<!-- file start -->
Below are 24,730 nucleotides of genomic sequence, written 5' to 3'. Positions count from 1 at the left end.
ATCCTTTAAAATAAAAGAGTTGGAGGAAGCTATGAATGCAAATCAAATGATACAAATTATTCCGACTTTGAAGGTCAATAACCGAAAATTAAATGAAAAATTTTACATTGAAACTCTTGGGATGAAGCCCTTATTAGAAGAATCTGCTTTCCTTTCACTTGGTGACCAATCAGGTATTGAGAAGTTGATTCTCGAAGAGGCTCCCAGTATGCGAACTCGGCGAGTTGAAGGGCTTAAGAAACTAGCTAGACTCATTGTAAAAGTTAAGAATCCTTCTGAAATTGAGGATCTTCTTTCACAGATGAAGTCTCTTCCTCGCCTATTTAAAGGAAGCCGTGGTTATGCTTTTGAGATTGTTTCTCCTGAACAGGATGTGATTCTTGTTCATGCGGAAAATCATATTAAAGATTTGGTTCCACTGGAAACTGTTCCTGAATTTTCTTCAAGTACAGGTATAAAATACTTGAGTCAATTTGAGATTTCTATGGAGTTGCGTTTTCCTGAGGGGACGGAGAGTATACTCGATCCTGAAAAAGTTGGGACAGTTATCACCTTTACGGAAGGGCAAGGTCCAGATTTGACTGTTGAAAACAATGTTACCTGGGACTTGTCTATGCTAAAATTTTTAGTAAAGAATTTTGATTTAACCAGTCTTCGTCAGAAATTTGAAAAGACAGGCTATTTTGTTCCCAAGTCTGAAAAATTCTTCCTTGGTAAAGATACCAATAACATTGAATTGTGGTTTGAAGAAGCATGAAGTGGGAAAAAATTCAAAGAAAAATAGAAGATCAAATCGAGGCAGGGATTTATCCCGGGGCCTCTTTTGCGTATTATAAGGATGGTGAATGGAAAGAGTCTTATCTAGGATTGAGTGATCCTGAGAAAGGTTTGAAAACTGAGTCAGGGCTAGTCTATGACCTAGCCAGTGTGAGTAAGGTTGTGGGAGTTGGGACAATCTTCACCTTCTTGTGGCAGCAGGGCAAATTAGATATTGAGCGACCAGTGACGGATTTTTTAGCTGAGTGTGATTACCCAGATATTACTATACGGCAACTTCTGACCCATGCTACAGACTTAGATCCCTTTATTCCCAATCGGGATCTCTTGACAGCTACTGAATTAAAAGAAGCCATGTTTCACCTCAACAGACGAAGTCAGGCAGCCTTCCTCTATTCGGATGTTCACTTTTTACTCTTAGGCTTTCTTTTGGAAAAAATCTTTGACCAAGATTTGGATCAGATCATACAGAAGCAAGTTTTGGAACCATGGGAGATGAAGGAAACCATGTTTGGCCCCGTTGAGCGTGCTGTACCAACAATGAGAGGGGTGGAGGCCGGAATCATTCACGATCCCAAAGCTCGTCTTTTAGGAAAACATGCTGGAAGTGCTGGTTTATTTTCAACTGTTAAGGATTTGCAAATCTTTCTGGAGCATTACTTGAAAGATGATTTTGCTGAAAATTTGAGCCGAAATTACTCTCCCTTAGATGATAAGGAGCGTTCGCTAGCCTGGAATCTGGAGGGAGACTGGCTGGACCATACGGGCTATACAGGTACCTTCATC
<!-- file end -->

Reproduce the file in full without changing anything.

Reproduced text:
Below are 24,730 nucleotides of genomic sequence, written 5' to 3'. Positions count from 1 at the left end.
ATCCTTTAAAATAAAAGAGTTGGAGGAAGCTATGAATGCAAATCAAATGATACAAATTATTCCGACTTTGAAGGTCAATAACCGAAAATTAAATGAAAAATTTTACATTGAAACTCTTGGGATGAAGCCCTTATTAGAAGAATCTGCTTTCCTTTCACTTGGTGACCAATCAGGTATTGAGAAGTTGATTCTCGAAGAGGCTCCCAGTATGCGAACTCGGCGAGTTGAAGGGCTTAAGAAACTAGCTAGACTCATTGTAAAAGTTAAGAATCCTTCTGAAATTGAGGATCTTCTTTCACAGATGAAGTCTCTTCCTCGCCTATTTAAAGGAAGCCGTGGTTATGCTTTTGAGATTGTTTCTCCTGAACAGGATGTGATTCTTGTTCATGCGGAAAATCATATTAAAGATTTGGTTCCACTGGAAACTGTTCCTGAATTTTCTTCAAGTACAGGTATAAAATACTTGAGTCAATTTGAGATTTCTATGGAGTTGCGTTTTCCTGAGGGGACGGAGAGTATACTCGATCCTGAAAAAGTTGGGACAGTTATCACCTTTACGGAAGGGCAAGGTCCAGATTTGACTGTTGAAAACAATGTTACCTGGGACTTGTCTATGCTAAAATTTTTAGTAAAGAATTTTGATTTAACCAGTCTTCGTCAGAAATTTGAAAAGACAGGCTATTTTGTTCCCAAGTCTGAAAAATTCTTCCTTGGTAAAGATACCAATAACATTGAATTGTGGTTTGAAGAAGCATGAAGTGGGAAAAAATTCAAAGAAAAATAGAAGATCAAATCGAGGCAGGGATTTATCCCGGGGCCTCTTTTGCGTATTATAAGGATGGTGAATGGAAAGAGTCTTATCTAGGATTGAGTGATCCTGAGAAAGGTTTGAAAACTGAGTCAGGGCTAGTCTATGACCTAGCCAGTGTGAGTAAGGTTGTGGGAGTTGGGACAATCTTCACCTTCTTGTGGCAGCAGGGCAAATTAGATATTGAGCGACCAGTGACGGATTTTTTAGCTGAGTGTGATTACCCAGATATTACTATACGGCAACTTCTGACCCATGCTACAGACTTAGATCCCTTTATTCCCAATCGGGATCTCTTGACAGCTACTGAATTAAAAGAAGCCATGTTTCACCTCAACAGACGAAGTCAGGCAGCCTTCCTCTATTCGGATGTTCACTTTTTACTCTTAGGCTTTCTTTTGGAAAAAATCTTTGACCAAGATTTGGATCAGATCATACAGAAGCAAGTTTTGGAACCATGGGAGATGAAGGAAACCATGTTTGGCCCCGTTGAGCGTGCTGTACCAACAATGAGAGGGGTGGAGGCCGGAATCATTCACGATCCCAAAGCTCGTCTTTTAGGAAAACATGCTGGAAGTGCTGGTTTATTTTCAACTGTTAAGGATTTGCAAATCTTTCTGGAGCATTACTTGAAAGATGATTTTGCTGAAAATTTGAGCCGAAATTACTCTCCCTTAGATGATAAGGAGCGTTCGCTAGCCTGGAATCTGGAGGGAGACTGGCTGGACCATACGGGCTATACAGGTACCTTCATC